The use of special chars or digits is not being enforced.

This affects the shop and admin interface (central).

6.) Cross-Site Scripting

The Shopizer Admin Interface suffers from multiple reflected XSS

Proof of concept:
- -----------------
1.) Remote Command Execution in Struts

a) Via exception

The following URL will trigger an exception for an invalid "productId" data
type and Struts will re-evaluate the specified value as OGNL expression. An
attacker can successfully bypass security restrictions of Struts and execute
arbitrary Java code, leading to Remote Command Execution.

Other numeric parameters are affected as well.

b) Via ParameterInterceptor

The following URL will store a OGNL expression in the property "search" of
type String. This OGNL expression can then be accessed by a dynamic function
call in another parameter leading to Remote Command Execution.

2.) Manipulation of product prices

Assuming the shop has a product1 (300$) and a product2 (290$) for the total
costs of 590$. The following steps can be reproduced by a malicious user to
decrease the total costs when buying those products:

a) Add product1 and product2 to the shopping cart
b) Go to the shopping cart and press "recalculate"
c) Intercept the ajax DWR request and modify the number reference of the
parameter "productQuantity" for product2 to a negative value (-1):

c0-e1=Object_Object:{productId:reference:c0-e3, productQuantity:reference:c0-e4}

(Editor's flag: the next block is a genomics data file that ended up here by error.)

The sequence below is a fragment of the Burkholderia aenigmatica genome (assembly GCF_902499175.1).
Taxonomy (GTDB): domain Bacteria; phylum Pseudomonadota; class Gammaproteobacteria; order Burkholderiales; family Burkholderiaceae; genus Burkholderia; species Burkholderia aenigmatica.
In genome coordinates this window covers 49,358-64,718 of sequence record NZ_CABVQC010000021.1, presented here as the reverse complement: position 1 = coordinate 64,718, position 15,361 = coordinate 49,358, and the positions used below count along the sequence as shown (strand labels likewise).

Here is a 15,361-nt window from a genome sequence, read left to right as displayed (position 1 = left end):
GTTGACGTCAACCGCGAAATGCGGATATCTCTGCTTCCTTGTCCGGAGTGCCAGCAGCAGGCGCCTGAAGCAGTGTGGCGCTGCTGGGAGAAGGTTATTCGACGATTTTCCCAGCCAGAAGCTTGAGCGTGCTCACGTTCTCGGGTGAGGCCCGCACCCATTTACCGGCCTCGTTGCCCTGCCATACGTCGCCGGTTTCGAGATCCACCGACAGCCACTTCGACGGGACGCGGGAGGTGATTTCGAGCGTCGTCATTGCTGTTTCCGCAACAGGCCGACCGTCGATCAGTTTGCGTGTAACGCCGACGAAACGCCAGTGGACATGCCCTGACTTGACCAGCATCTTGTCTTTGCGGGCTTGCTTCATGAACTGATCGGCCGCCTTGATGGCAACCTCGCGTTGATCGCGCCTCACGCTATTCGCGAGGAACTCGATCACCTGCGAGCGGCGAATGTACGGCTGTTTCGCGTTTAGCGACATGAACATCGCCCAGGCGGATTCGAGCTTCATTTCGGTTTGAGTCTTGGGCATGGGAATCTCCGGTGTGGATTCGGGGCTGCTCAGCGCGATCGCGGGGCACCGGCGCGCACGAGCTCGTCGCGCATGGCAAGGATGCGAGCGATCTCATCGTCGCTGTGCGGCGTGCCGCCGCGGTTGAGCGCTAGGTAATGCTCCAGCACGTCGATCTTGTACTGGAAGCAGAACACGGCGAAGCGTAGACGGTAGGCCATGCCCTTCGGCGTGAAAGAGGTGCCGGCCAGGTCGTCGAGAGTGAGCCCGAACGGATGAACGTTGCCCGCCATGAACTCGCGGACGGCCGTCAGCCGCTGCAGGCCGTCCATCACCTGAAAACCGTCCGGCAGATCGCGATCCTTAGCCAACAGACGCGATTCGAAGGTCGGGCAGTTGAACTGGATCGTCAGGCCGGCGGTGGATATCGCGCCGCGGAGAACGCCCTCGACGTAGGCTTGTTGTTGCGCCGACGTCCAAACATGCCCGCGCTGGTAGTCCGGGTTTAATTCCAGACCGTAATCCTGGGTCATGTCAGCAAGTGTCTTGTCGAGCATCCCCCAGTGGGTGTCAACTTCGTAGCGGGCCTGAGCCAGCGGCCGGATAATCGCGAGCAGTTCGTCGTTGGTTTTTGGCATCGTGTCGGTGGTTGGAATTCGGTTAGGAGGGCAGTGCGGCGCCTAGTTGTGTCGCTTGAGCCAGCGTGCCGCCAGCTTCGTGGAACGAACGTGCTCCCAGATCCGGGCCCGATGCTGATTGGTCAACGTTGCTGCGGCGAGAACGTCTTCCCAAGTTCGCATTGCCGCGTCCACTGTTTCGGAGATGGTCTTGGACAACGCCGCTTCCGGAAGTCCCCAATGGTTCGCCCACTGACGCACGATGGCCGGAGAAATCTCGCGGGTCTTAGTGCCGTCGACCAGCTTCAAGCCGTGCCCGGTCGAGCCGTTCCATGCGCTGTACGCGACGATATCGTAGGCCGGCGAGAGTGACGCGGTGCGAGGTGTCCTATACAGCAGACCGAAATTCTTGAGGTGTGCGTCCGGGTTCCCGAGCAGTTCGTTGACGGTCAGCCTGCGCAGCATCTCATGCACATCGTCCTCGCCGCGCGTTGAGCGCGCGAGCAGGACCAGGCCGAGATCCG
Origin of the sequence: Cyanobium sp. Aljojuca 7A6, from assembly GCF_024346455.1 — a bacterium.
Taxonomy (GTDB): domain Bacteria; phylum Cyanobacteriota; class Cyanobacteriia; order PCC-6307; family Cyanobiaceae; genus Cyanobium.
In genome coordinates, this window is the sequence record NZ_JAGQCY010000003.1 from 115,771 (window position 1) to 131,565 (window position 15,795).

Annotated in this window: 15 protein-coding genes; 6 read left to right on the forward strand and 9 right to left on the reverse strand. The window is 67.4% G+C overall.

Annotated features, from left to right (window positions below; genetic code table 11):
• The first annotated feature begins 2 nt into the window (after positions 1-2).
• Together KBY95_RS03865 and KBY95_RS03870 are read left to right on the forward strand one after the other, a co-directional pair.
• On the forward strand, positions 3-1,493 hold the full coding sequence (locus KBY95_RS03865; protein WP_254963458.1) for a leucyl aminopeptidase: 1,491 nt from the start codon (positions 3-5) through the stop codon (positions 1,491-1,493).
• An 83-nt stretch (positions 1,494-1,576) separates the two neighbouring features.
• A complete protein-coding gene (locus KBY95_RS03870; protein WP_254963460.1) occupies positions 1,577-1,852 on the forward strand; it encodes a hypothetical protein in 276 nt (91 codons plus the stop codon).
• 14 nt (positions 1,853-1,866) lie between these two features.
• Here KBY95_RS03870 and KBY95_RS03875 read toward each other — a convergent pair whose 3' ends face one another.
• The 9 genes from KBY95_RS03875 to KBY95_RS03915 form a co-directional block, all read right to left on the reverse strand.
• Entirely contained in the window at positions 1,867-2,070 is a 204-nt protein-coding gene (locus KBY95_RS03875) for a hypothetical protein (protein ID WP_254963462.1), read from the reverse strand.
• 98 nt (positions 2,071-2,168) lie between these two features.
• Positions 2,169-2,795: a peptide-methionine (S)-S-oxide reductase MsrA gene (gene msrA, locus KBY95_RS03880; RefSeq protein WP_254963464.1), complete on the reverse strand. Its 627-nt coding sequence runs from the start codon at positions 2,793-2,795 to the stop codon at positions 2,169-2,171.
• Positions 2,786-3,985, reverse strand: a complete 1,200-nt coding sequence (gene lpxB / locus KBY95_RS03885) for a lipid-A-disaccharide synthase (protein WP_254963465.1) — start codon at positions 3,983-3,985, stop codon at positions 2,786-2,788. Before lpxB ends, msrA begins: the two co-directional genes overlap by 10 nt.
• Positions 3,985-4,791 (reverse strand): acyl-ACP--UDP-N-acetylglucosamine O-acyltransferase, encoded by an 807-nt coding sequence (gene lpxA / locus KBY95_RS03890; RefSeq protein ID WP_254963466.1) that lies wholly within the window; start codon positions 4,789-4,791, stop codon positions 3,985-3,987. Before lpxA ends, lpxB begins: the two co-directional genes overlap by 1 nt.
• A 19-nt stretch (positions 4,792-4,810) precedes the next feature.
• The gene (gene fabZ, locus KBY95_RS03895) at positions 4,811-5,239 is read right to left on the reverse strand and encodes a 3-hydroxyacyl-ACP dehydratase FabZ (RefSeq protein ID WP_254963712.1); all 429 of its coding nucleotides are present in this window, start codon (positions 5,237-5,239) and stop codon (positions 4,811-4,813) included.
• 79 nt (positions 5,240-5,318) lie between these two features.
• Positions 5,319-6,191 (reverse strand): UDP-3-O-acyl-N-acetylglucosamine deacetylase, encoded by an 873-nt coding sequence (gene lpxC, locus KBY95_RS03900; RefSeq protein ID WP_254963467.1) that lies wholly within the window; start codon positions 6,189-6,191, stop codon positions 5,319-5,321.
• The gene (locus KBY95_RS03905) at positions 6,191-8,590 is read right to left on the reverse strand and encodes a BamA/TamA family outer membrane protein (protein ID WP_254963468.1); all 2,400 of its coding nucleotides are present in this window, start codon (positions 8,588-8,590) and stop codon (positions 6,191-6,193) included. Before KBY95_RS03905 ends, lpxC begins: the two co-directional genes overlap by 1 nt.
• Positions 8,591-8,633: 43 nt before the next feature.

d) The new costs for product2 now recalculate to: -1 x 290 = -290$
e) the new total costs is: product1 + product2 = 300$ + (-290$) = 10$
f) continue shopping and pay 10$ for products worth 590$.

This is especially critical for shops that only provide digital products.

Furthermore, during the second step of the checkout process it is
possible to add a negative quantity of products exploiting a Shopizer's
feature called "standalone shopping cart". This results in a negative price.
By issuing the following specially crafted request in the separate tab of
the web browser, while the first tab contains the second step of the checkout
process, the total price will be decreased. Note that the page must be
refreshed after the request to reflect the changes.


3.) Manipulation of customer data / mass assignment

It's possible to overwrite user data of an arbitrary
user and gain access to his account and personal information _when
registering a new user_.
To achieve this, a malicious user has to add the customer.customerId
parameter to the HTTP request and specify the value of the parameter
to match the target user e.g. 87 when registering a new user.
For example, the following request will overwrite the user data
including username and password of the user with the ID 87.

POST /shop/profile/register.action HTTP/1.1

In this case no account confirmation is needed. Instant access
to the overwritten account and its data is possible using the
new username SecTest and the newly specified password! An attacker is able to
access sensitive data (order information,
personal information etc.).

Additionally, the following request will overwrite the contact data of customer id 10,
including the name, shipping address and billing address:

Note that in this specific case the account of the attacker and the victim will not
be able to login again after the attack, because the nickname will be
overwritten and found twice during login.

Furthermore, the administration interface does not offer a UI to change user